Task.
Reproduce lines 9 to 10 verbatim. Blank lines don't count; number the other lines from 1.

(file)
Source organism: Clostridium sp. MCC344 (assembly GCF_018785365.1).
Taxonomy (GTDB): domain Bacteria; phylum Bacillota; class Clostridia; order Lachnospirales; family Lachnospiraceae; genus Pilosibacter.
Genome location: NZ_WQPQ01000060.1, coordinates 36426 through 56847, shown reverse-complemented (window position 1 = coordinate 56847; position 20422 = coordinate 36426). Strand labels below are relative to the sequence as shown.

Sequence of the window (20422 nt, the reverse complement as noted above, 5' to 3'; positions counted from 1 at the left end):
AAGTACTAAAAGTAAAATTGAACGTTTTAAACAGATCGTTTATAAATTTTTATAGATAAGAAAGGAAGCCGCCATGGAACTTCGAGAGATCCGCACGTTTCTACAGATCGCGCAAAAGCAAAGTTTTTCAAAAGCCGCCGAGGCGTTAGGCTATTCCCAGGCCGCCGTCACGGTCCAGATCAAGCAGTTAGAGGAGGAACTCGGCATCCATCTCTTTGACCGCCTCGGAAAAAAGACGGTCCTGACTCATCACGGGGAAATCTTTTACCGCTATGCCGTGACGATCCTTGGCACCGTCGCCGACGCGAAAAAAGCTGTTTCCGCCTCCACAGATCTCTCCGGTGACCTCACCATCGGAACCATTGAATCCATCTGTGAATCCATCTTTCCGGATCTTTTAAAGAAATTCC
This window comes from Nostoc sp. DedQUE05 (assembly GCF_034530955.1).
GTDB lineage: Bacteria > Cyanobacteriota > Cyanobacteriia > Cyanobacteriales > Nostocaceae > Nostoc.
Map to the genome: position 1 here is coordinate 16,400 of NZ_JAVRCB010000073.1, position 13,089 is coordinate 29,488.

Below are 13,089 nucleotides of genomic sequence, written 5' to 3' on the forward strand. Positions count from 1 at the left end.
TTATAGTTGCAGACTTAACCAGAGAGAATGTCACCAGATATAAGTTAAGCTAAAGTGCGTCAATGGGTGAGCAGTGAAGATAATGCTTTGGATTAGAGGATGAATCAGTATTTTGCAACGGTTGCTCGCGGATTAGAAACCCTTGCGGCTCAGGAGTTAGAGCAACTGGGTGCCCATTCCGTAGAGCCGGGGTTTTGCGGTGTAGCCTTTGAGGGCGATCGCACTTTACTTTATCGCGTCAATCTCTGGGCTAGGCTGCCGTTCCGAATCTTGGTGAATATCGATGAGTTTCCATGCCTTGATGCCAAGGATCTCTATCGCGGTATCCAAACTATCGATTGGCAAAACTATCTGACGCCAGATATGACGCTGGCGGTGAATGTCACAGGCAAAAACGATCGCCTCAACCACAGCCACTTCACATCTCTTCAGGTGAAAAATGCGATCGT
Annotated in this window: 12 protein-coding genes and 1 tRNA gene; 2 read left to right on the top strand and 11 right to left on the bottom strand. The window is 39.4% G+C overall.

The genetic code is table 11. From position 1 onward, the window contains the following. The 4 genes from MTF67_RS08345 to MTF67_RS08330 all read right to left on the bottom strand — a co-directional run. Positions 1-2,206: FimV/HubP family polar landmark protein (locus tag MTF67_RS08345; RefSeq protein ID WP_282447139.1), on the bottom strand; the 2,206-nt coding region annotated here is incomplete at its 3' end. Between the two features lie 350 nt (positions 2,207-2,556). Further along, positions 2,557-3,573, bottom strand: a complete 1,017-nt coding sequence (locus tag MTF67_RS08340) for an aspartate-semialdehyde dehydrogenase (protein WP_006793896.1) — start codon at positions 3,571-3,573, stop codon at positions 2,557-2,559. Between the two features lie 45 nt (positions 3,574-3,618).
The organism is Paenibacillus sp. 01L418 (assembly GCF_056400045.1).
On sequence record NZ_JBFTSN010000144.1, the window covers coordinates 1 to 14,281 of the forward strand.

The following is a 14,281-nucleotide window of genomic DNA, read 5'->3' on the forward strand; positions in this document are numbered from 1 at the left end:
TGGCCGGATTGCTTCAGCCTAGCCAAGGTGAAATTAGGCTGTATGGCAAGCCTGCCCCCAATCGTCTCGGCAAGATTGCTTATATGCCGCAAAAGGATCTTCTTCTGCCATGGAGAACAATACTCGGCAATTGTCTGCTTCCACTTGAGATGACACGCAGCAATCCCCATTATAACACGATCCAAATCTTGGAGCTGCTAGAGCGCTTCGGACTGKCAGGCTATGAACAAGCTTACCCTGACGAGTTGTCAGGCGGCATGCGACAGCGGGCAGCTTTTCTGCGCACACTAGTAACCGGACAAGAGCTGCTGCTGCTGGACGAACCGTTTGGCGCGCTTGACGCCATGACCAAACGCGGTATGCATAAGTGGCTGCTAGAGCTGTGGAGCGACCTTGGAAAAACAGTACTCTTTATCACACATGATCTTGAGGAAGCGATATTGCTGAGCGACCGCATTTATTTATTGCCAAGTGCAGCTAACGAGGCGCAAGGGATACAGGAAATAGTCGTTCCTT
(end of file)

Below are 13,089 nucleotides of genomic sequence, written 5' to 3' on the forward strand. Positions count from 1 at the left end.
TTATAGTTGCAGACTTAACCAGAGAGAATGTCACCAGATATAAGTTAAGCTAAAGTGCGTCAATGGGTGAGCAGTGAAGATAATGCTTTGGATTAGAGGATGAATCAGTATTTTGCAACGGTTGCTCGCGGATTAGAAACCCTTGCGGCTCAGGAGTTAGAGCAACTGGGTGCCCATTCCGTAGAGCCGGGGTTTTGCGGTGTAGCCTTTGAGGGCGATCGCACTTTACTTTATCGCGTCAATCTCTGGGCTAGGCTGCCGTTCCGAATCTTGGTGAATATCGATGAGTTTCCATGCCTTGATGCCAAGGATCTCTATCGCGGTATCCAAACTATCGATTGGCAAAACTATCTGACGCCAGATATGACGCTGGCGGTGAATGTCACAGGCAAAAACGATCGCCTCAACCACAGCCACTTCACATCTCTTCAGGTGAAAAATGCGATCGT